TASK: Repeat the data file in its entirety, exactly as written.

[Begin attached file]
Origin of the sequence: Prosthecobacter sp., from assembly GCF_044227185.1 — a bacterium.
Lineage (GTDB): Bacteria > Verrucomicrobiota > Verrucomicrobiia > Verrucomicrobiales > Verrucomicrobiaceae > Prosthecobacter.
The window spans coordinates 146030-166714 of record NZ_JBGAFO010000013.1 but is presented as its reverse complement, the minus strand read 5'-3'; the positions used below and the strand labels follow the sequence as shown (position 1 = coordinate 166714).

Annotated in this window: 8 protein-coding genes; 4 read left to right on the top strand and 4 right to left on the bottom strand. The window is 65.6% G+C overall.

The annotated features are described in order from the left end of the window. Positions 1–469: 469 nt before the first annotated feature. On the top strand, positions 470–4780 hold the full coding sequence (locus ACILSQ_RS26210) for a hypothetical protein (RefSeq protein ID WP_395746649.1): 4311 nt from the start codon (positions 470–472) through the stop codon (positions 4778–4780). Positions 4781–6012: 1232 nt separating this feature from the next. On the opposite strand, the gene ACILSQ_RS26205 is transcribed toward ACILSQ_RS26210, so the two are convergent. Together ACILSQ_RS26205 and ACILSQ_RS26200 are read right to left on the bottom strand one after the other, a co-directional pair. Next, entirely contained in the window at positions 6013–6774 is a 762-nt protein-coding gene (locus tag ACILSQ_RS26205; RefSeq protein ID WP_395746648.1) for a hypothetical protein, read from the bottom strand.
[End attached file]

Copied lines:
Origin of the sequence: Prosthecobacter sp., from assembly GCF_044227185.1 — a bacterium.
Lineage (GTDB): Bacteria > Verrucomicrobiota > Verrucomicrobiia > Verrucomicrobiales > Verrucomicrobiaceae > Prosthecobacter.
The window spans coordinates 146030-166714 of record NZ_JBGAFO010000013.1 but is presented as its reverse complement, the minus strand read 5'-3'; the positions used below and the strand labels follow the sequence as shown (position 1 = coordinate 166714).

Annotated in this window: 8 protein-coding genes; 4 read left to right on the top strand and 4 right to left on the bottom strand. The window is 65.6% G+C overall.

The annotated features are described in order from the left end of the window. Positions 1–469: 469 nt before the first annotated feature. On the top strand, positions 470–4780 hold the full coding sequence (locus ACILSQ_RS26210) for a hypothetical protein (RefSeq protein ID WP_395746649.1): 4311 nt from the start codon (positions 470–472) through the stop codon (positions 4778–4780). Positions 4781–6012: 1232 nt separating this feature from the next. On the opposite strand, the gene ACILSQ_RS26205 is transcribed toward ACILSQ_RS26210, so the two are convergent. Together ACILSQ_RS26205 and ACILSQ_RS26200 are read right to left on the bottom strand one after the other, a co-directional pair. Next, entirely contained in the window at positions 6013–6774 is a 762-nt protein-coding gene (locus tag ACILSQ_RS26205; RefSeq protein ID WP_395746648.1) for a hypothetical protein, read from the bottom strand.